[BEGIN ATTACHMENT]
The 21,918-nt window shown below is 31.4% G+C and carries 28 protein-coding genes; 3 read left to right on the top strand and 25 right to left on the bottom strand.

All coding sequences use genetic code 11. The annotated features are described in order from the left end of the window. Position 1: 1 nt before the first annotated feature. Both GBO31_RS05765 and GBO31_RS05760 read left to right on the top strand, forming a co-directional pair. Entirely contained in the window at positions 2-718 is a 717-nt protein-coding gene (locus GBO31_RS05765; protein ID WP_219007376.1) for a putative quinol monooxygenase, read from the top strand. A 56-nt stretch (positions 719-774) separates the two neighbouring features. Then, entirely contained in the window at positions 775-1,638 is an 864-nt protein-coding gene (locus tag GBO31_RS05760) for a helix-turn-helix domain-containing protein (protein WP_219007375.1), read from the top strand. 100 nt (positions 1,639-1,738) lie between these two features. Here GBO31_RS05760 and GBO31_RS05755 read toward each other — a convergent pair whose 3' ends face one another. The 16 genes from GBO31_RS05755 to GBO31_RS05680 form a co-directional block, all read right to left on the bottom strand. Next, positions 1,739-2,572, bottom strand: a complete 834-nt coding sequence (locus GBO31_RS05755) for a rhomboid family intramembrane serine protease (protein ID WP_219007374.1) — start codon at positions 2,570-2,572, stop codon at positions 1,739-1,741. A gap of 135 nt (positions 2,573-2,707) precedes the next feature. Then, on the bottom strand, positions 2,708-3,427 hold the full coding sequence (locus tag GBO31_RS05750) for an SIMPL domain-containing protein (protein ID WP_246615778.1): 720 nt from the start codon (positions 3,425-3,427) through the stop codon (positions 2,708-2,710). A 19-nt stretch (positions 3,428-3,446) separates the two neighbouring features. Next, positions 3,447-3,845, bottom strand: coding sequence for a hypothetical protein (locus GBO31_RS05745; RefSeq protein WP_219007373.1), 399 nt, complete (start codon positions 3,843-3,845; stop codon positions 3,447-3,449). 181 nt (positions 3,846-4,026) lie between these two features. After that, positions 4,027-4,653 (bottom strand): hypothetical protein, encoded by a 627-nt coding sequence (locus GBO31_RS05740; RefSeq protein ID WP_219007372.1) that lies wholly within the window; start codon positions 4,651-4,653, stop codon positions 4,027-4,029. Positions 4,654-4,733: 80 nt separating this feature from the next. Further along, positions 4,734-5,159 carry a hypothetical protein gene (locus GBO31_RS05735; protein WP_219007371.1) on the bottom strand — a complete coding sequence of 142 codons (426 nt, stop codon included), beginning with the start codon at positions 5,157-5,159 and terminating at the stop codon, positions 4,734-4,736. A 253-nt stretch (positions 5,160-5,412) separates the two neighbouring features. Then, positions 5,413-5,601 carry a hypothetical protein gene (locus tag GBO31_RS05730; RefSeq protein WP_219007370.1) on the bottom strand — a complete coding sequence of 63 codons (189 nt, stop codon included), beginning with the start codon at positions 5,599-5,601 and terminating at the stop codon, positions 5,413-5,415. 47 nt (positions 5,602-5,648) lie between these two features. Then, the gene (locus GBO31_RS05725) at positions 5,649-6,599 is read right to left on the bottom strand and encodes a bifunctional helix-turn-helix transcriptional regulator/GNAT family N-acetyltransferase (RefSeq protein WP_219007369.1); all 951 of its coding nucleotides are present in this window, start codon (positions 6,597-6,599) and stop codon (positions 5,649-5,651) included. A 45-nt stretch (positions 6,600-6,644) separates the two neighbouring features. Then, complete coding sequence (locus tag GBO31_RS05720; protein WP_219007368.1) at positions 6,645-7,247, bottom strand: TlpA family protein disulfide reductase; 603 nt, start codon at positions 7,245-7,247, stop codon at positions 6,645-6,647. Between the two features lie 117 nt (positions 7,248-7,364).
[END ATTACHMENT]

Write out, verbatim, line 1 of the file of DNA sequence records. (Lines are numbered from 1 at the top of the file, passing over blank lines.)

The 21,918-nt window shown below is 31.4% G+C and carries 28 protein-coding genes; 3 read left to right on the top strand and 25 right to left on the bottom strand.